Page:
Maybe you've seen images like these floating around social media this week: photos of people with lime-green boxes around their heads and funny, odd or in some cases super-offensive labels applied.
What's happening: They're from an interactive art project about AI image recognition that doubles as a commentary about the social and political baggage built into AI systems.
Why it matters: This experiment — which will only be accessible for another week — shows one way that AI systems can end up delivering biased or racist results, which is a recurring problem in the field.
- It scans uploaded photos for faces and sends them to an AI object-recognition program that uses ImageNet, the gold-standard dataset for training such programs.
- The program matches the face with the closest label from WordNet, a project that started in the 1980s to map out word relationships throughout the English language, and applies it to the image.
"The point of the project is to show how a lot of things in machine learning that are conceived of as technical operations or mathematical models are actually deeply social and deeply political," says Trevor Paglen, the MacArthur-winning artist who co-developed the project with Kate Crawford of the AI Now Institute.
- The experiment and accompanying essay reveal the assumptions that go into building AI systems.
- Here, the system depends on judgment calls from the people who originally labeled the images — some straightforward, like "chair"; others completely unknowable from the outside, like "bisexual."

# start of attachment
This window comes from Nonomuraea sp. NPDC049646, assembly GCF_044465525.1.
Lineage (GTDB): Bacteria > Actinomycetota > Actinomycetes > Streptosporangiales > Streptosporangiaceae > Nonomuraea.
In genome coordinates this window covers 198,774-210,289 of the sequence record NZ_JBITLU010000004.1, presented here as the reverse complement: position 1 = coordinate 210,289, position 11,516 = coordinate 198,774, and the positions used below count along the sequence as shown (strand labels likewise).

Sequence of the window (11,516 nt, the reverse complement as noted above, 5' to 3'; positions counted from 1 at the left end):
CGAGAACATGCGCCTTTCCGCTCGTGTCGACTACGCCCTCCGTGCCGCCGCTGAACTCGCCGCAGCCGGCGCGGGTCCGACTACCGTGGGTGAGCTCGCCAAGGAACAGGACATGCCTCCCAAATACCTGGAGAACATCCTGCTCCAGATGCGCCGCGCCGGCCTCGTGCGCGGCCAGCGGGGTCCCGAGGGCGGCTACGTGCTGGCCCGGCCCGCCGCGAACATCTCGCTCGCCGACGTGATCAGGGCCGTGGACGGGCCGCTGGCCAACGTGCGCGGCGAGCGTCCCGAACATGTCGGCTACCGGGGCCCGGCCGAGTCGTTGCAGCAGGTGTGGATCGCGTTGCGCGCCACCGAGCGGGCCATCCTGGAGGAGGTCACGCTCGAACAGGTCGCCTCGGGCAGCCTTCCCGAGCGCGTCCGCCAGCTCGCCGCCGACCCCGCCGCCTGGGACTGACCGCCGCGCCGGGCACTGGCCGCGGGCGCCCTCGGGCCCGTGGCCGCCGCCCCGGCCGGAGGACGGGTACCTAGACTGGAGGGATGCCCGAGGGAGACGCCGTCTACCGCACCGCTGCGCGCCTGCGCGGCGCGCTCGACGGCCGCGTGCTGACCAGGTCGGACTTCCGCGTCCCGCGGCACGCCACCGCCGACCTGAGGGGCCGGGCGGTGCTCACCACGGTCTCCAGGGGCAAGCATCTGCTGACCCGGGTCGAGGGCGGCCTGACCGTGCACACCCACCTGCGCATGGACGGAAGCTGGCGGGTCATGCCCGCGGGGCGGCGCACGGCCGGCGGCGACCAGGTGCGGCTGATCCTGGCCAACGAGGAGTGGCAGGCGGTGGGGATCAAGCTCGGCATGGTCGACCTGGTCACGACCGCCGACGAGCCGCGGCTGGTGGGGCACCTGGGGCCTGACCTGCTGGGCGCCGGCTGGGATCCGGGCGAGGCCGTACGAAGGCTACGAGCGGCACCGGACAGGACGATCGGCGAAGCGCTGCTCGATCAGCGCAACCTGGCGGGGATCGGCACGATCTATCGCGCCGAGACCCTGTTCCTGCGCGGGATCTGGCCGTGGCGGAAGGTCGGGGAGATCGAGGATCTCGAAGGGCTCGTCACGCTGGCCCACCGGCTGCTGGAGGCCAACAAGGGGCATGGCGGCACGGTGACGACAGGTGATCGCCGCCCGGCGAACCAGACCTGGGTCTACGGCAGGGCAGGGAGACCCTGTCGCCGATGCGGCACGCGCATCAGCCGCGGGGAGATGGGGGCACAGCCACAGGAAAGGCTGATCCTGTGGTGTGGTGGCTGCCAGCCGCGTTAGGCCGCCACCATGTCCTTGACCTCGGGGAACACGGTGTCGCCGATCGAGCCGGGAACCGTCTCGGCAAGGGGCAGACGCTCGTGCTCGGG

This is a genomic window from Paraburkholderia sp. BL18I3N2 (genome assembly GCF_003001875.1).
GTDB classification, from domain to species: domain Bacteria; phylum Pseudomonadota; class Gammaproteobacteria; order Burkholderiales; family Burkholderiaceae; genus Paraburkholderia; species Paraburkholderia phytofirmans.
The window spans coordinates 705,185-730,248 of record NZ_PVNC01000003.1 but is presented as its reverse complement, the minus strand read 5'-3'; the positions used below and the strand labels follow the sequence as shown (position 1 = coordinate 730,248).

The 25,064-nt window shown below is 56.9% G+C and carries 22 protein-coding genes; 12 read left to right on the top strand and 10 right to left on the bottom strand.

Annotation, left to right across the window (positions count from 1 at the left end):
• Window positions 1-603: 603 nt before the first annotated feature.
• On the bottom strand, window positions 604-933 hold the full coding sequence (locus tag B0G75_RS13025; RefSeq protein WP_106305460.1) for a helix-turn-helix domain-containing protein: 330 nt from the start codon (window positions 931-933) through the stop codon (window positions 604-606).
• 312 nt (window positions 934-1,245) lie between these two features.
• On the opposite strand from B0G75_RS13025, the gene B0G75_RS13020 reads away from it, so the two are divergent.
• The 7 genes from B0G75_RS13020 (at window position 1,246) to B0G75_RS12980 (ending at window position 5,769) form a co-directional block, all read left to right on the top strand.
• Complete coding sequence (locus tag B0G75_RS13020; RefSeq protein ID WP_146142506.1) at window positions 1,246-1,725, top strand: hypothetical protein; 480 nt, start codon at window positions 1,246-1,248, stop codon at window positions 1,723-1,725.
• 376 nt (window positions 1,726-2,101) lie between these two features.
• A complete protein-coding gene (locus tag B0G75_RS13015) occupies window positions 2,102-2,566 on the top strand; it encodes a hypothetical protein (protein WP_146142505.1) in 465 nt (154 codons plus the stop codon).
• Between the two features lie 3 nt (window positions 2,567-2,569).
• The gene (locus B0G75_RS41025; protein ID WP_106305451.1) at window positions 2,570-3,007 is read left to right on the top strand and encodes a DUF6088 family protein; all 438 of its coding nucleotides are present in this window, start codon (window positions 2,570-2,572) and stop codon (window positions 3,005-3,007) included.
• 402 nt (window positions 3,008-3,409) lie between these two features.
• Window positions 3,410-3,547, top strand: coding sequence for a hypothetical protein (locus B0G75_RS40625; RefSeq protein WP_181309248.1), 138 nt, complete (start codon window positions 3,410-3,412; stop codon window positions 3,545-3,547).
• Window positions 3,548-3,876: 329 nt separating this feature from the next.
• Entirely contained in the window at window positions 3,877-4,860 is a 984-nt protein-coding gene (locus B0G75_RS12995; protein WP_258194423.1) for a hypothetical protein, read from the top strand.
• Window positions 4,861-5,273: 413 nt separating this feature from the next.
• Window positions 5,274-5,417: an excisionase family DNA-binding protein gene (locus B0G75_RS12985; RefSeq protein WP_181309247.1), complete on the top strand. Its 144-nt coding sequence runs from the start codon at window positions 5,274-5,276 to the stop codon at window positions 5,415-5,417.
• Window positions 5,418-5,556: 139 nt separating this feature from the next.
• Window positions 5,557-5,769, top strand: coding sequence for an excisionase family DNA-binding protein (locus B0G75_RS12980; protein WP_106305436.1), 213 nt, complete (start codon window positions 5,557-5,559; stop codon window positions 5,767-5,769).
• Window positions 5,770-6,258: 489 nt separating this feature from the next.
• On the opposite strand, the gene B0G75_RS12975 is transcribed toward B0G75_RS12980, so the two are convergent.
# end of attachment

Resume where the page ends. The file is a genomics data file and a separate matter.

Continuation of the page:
- From those image–label pairs, AI systems can learn to label new photos that they've never seen before.
But, but, but: This is an art project, not an academic takedown of ImageNet, which is mostly intended to detect objects rather than people. Some AI experts have criticized the demonstration for giving a false impression of the dataset.
This week ImageNet responded to the project, which Paglen says is currently being accessed more than 1 million times per day.
- The ImageNet team says it's making changes to person-related image labels, in part by removing 600,000 potentially sensitive or offensive images — more than half of the images of people in the dataset.
Bonus: When Axios' Erica Pandey uploaded a photo of herself, the ImageNet experiment classified her as a "flibbertigibbet," which is disrespectful but a great word.